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Reframing Healthcare in the Minds of Younger Americans

August 27, 2013 in fitness, health care costs, health care quality, Health Insurance, lifestyle, mental health, nutrition

The clock is ticking towards October 1, 2013 when public insurance exchanges are set to go live and begin offering health plan benefits to an estimated 30 million previously uninsured Americans. And as that day draws closer, all parties involved—plans, providers, employers, and patients—are scrambling to figure out just what it will mean to them from a cost and quality of care perspective. Yet, perhaps one of the biggest conundrums associated with the health insurance marketplace is how to deal with the potential sticker shock facing younger Americans and the ripple effect it could have on everyone. Specifically, with an age band as narrow as 3:1, there is a possibility that premiums for younger people (who tend to be lighter users of service) will be considerably higher in order to compensate for older Americans, who typically utilize more health care services. When combined with a relatively low penalty for not getting coverage, there is a very real fear that many of these ‘young invincibles’ will forgo coverage and simply choose to pay the penalty.

So, the question becomes, ‘how do we articulate the value of health coverage to this younger generation?’ or, in other words, convince them that coverage is relevant (and worth it) to them?

We need to help this younger population understand and believe that healthcare is not solely about supporting the sick – support is also critical for the well. For example: a recent college grad that is just starting out in his/her career and may have issues dealing with the stress of that new job; the twenty-something who runs marathons but wants to improve their nutrition; the new mother who wants to start a workout program to shed some of the baby weight; or the avid skier who suffers a knee injury on the slopes and wants to understand what treatment options are available to them.

These scenarios play out each day across the U.S. and could happen to just about anyone between the ages of 18-35, not solely older people or those with chronic conditions. And there are programs, resources and tools focused on shared decision making and wellness that are critical components of modern healthcare that young people can take advantage of. So at the core, the solution for this current dilemma needs to be about making the younger population aware of these resources because they support behaviors that contribute to better health and wellbeing. Specifically, we need to create a  culture that encourages all people—including the younger population—to think differently about their health, make more informed choices, and understand not only the resources at their disposal but also the value they provide.  If we can do that, we will go a long way in positively impacting the health and wellness of these younger generations and controlling spiraling healthcare costs.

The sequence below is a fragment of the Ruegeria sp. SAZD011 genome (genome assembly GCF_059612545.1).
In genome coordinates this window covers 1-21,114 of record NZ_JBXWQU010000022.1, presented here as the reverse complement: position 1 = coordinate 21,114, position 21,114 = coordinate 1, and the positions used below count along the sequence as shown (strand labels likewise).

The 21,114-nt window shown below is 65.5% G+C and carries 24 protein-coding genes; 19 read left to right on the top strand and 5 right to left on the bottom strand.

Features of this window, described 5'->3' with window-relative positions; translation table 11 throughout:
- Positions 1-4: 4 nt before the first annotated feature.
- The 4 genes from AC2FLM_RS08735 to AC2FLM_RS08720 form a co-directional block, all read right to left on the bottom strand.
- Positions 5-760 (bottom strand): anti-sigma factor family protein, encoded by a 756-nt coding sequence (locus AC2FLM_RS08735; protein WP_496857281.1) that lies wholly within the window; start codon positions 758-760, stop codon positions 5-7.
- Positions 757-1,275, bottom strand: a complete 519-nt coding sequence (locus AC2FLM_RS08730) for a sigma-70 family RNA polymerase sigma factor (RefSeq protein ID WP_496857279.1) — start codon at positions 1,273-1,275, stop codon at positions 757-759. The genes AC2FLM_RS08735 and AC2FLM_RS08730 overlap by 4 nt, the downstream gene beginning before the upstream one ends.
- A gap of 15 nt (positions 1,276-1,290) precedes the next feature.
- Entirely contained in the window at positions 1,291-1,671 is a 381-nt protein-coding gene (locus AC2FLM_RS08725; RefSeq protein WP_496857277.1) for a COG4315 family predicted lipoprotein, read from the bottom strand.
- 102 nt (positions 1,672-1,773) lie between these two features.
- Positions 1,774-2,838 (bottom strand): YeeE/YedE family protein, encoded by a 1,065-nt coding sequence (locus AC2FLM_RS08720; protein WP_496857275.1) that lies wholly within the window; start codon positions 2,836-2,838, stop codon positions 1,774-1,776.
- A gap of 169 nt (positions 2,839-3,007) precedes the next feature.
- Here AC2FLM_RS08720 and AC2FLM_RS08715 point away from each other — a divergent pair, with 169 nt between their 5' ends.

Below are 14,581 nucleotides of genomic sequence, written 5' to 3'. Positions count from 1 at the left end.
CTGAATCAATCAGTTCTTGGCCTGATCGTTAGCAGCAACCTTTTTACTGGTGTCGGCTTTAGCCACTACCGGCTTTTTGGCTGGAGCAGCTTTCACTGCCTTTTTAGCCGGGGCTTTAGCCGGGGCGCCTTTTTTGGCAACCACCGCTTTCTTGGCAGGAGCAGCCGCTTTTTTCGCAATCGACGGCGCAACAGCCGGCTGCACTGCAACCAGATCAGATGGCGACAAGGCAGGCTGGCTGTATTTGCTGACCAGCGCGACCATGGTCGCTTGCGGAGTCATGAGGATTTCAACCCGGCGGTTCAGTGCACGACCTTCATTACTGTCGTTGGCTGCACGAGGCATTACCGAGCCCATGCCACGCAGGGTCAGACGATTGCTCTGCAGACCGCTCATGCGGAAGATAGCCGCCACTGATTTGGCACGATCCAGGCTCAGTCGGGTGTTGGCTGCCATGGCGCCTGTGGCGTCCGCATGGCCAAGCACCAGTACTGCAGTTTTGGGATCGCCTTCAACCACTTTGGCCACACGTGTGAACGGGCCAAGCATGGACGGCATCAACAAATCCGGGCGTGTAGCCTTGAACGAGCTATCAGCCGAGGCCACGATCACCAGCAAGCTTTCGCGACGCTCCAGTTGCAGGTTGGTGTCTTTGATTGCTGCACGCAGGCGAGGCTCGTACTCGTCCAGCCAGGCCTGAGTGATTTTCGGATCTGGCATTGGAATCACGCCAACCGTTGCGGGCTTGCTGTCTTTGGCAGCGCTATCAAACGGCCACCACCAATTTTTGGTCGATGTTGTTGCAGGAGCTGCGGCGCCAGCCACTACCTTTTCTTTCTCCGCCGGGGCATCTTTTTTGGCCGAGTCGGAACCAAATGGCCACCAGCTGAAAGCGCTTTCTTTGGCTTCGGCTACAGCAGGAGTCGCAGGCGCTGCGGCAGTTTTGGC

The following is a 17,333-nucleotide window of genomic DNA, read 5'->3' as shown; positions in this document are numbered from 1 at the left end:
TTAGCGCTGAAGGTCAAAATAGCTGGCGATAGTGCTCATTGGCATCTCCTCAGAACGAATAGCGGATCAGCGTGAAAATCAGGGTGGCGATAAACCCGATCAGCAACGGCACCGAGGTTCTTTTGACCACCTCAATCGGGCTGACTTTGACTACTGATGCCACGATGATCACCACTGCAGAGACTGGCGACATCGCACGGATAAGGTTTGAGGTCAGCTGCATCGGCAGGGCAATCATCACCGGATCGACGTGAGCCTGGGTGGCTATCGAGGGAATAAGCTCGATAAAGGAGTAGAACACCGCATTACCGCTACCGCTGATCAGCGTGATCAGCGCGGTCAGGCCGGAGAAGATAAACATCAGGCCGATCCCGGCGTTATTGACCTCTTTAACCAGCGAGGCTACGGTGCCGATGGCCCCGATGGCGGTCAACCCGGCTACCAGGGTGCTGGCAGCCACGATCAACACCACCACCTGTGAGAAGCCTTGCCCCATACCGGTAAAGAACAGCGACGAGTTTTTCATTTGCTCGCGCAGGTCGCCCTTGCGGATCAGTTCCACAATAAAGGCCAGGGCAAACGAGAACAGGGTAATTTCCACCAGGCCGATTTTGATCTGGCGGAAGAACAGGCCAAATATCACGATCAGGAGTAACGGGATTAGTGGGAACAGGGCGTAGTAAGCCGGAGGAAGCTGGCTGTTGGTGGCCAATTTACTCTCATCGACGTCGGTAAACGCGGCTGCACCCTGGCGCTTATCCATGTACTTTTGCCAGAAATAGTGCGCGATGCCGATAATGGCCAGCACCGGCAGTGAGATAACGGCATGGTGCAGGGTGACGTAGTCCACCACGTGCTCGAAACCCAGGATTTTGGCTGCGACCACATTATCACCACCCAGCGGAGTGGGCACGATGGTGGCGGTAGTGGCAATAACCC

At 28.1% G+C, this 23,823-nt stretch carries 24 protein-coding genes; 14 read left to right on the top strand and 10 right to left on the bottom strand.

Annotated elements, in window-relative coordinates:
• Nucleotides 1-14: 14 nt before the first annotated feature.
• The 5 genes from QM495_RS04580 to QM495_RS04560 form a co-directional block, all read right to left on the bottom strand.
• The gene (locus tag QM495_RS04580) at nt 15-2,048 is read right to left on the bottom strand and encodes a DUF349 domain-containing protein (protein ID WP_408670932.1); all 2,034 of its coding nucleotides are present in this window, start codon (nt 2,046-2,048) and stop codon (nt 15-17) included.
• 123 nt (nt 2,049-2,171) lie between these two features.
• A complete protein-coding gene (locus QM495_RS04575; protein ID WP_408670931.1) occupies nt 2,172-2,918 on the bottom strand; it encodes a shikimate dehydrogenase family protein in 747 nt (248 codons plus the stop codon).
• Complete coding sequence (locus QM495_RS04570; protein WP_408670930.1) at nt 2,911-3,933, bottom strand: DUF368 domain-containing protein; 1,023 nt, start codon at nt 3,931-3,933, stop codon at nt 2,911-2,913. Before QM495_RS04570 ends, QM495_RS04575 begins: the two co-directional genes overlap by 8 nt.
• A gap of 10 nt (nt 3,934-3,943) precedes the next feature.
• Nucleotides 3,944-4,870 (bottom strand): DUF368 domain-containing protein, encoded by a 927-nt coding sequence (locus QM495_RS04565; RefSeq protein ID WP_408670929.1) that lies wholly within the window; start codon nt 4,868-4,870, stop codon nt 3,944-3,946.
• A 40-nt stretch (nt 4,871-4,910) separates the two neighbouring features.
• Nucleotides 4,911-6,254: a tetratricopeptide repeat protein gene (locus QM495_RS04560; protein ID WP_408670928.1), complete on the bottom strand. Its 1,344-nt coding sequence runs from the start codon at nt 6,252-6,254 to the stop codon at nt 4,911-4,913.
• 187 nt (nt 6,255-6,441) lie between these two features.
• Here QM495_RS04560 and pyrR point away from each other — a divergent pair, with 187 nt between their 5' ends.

Robert Mandel, MD, MBA, is the CEO of Health Dialog and has more than 15 years’ experience in senior leadership positions in health systems and health plan management. 

Gum, popsicles, Meow Mix, what’s “food” in your state?

February 28, 2013 in Member Stories, nutrition

My state, Massachusetts is debating whether soda and candy are food and should continue to be exempt from the state sales tax.  That made me wonder…what do other states put in the category, “food”?

The always helpful folks at the National Conference of State Legislatures sent me this breakdown. Turns out there’s a lot of variety.

Gum is a food in Colorado but not in California.

Which looks more like food? Gum or… (photo credit, AP)

In D.C., Puppy Chow and other pet foods aren’t subject to the state sales tax,  but pet owners in Arizona pay it.

ice cream? (photo credit/AP)

Florida taxes ice cream and popsicles. Massachusetts does not.

Some states tax prepared food (your pre-made Caesar salad and such) some don’t.  Most take-out food that is hot is taxed.  The rules about taxing prepared cold food varies and are, in a few cases, elaborate:  Here’s Indiana…”food sold without eating utensils provided by the seller” that include “two or more food ingredients combined by the seller for sale as a single item….”  How does Indiana enforce this rule?

Very few states consider vitamins food, or the seeds used to grow vegetables, Read the rest of this entry →